After MarQueis Gray finishes all of his work in the tight ends classroom, he finds extra time to meet with running backs coach Wilbert Montgomery.
Gray has been consistently taking first-team reps at fullback, a position critical to success in the Browns' offense.
Coach Mike Pettine and the Browns are envisioning a role for Gray like the Miami Dolphins' Charles Clay. A hybrid fullback/tight end, Clay hauled in 69 catches for 759 yards in 2013. There wasn't a spot on the field that Clay didn't line up at – a lead blocking fullback, a tight end in a bunch set or even a slot receiver.
"He's Miami's Swiss army knife," said Gray of Clay. "It's great that coach compared me to him. I'm ready for whatever. As long as I'm on this roster making plays and helping this team win."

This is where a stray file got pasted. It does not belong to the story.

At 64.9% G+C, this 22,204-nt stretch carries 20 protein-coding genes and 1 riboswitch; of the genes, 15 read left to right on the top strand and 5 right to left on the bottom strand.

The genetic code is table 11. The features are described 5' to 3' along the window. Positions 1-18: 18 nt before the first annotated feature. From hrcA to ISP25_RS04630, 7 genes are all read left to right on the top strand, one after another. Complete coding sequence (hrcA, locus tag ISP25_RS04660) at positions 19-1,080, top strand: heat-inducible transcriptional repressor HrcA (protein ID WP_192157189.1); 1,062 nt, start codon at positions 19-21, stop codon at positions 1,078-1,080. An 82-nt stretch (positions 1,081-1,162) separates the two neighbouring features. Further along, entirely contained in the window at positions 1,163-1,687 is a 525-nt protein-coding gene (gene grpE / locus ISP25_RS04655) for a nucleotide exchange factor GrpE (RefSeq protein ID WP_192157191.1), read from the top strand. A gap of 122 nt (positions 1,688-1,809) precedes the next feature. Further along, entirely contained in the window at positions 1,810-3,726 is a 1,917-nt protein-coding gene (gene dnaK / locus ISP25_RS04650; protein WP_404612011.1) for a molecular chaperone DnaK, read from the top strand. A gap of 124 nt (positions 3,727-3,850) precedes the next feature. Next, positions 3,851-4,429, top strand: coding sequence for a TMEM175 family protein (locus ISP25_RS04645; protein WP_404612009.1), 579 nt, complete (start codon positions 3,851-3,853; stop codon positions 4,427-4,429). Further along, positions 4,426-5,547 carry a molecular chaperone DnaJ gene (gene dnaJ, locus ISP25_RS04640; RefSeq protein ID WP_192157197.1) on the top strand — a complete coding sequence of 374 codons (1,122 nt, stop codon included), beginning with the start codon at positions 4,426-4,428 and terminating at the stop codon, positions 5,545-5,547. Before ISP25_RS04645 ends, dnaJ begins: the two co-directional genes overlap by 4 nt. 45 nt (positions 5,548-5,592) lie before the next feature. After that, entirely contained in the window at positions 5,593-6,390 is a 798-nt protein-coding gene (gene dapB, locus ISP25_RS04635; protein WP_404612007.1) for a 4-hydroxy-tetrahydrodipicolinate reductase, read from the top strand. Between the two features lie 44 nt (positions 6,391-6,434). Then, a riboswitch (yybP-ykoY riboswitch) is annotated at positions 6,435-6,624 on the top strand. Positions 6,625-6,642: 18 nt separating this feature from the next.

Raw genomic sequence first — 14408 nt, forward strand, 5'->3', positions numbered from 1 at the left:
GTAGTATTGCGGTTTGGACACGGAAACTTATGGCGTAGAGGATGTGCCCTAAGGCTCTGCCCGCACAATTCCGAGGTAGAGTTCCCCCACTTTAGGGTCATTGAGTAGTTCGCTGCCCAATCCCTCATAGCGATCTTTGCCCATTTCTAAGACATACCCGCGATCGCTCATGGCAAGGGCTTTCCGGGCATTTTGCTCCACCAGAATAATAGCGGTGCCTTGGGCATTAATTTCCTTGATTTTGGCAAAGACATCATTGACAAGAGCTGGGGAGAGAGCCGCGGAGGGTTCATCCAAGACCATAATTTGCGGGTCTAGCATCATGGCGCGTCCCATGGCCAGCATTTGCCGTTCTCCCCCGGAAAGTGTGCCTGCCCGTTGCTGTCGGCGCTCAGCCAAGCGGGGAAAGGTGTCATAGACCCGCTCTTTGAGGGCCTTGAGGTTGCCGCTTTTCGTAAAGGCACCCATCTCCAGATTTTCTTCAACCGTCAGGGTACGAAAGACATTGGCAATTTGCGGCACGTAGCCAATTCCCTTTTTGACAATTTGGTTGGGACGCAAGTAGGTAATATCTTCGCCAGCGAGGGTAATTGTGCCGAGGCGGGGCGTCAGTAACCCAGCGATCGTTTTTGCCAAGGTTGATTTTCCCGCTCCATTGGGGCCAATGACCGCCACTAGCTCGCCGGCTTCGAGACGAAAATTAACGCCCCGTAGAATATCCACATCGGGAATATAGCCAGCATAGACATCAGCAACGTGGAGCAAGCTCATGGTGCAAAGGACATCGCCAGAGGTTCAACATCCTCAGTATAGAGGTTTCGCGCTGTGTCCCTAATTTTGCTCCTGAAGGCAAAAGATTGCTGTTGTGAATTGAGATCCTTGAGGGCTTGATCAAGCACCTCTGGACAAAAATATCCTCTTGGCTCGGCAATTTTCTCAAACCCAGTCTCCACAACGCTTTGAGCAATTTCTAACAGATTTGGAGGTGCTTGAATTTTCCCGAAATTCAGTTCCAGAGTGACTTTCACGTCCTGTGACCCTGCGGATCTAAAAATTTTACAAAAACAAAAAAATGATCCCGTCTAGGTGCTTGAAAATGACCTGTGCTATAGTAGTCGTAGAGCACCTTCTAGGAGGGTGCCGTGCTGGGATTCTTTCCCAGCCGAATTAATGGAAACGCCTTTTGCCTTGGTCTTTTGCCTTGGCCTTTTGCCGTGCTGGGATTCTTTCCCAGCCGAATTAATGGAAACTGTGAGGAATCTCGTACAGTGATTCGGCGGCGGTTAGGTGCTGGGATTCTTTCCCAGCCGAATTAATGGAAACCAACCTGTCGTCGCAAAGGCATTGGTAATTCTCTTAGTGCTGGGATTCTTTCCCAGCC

Gray said the second tight end position with the Browns, called "Tiger," is actually quite similar to playing fullback. The tiger is required to do a great deal of pre-snap movement, reading defenses and is used as more of a blocker.
The hardest part about the transition for Gray is his blocking assignments are now enlarged.
"Now I am lining up straight directly behind the quarterback," said Gray. "You have to be able to do whatever you can to know the guy you are blocking and put yourself in a better spot to make plays."
Because of the various read-option formations the Browns will entail, fullback is a complicated position. The Washington Redskins leaned heavily on their fullback, Darrel Young, under Kyle Shanahan. A weak link at the position would probably have meant less success for running back Alfred Morris. If Gray proves himself reliable, he knows he'll be on the football field much more than just third-down and short.
"This is something that I prepared for," Gray said. "I have no choice if I really want to make this team. I have to stay in my playbook, make adjustments when the picture changes as far as the defense."